- Ask Us About This Safari
On this Safari we teach the principles of travel photography and camera use by wending our way slowly along the Tidal Basin path towards the Jefferson Memorial.
Spend the Afternoon Photographing Spring Flowers at Burnside Farms
Located an hour outside of DC in Nokesville, Virginia, Burnside Farms is a small, family-owned farm that plants over 2 million tulip and daffodil bulbs on their 25-acre farm. The farm operates as a “Pick Your Own” farm, so participants will also be able to take home some tulips, daffodils or other spring flowers as part of their entrance fee, which is included in the price of the safari. There are tulips in a wide range of colors and varieties to photograph, some areas are all one color, others are mixed, so there is ample opportunity to practice as many photographic techniques as you would like to try.
The safari will start in the late afternoon, to take advantage of as much of the soft light as possible. Principles of flower photography will be covered:
Along with your camera and equipment, bring a kneeling pad, since we will be getting down close to the flowers. Also bring a tripod, which is helpful when holding a reflector or diffuser.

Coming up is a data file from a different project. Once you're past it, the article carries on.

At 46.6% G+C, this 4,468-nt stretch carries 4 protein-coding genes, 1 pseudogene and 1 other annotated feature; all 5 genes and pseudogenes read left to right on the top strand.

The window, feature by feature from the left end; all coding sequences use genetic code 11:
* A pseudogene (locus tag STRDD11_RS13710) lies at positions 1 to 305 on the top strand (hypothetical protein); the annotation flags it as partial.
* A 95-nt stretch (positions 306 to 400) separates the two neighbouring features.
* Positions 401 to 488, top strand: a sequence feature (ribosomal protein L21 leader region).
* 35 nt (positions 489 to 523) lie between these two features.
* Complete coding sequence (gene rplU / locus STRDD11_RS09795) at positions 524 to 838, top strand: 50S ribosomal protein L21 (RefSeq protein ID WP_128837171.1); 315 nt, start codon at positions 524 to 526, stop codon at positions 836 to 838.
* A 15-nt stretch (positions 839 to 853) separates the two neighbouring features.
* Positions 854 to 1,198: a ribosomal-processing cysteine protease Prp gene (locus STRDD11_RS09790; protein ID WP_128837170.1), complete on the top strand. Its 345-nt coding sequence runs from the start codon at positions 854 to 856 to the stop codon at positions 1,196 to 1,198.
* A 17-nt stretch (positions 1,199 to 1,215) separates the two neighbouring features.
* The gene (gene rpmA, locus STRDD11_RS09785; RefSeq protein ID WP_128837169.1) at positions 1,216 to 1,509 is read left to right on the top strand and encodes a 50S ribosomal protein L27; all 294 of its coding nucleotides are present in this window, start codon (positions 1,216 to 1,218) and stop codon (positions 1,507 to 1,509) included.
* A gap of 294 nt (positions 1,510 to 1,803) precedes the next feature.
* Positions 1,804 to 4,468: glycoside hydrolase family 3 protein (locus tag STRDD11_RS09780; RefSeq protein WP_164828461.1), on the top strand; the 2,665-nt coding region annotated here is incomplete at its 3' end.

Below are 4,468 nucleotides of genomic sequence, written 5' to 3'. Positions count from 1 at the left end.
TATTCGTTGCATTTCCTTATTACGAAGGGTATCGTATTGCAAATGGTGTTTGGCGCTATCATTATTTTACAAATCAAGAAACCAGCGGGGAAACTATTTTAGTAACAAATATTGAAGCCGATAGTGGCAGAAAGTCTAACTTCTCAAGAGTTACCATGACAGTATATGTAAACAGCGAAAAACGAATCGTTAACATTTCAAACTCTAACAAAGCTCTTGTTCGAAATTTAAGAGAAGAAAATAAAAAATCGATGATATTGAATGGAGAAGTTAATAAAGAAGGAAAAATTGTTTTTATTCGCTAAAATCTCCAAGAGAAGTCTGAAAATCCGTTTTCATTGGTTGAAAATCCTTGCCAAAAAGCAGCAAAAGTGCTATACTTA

Meet at the entrance to Burnside Farms, 11008 Kettle Run Road, Nokesville, VA 20181
Sherryl is an award-winning photographer who lives in Northern Virginia. She started her love affair with photography over 44 years ago, when she bought her first SLR (film)
camera – a Pentax K1000, and her boyfriend (now her husband of 41 years) who was studying Fine Art at George Washington University taught her the principles of photography.
Over the years, she has continued to practice and fine-tune her skills as a photographer, although when her two sons were young, they were the subjects of the majority of
her photos! As her sons grew older and she had more “free time”, she picked up her camera and started looking for a variety of subjects again. Her favorite types of
photography are flower and nighttime (especially fireworks!).
She bought her first digital camera in late 2001, and her latest is a Panasonic Lumix G9, which is a mirrorless camera. About 10 years ago, she started going on
safaris with WPS and taking a variety of workshops, which has enabled her to learn new techniques and refine her ever-expanding skillset.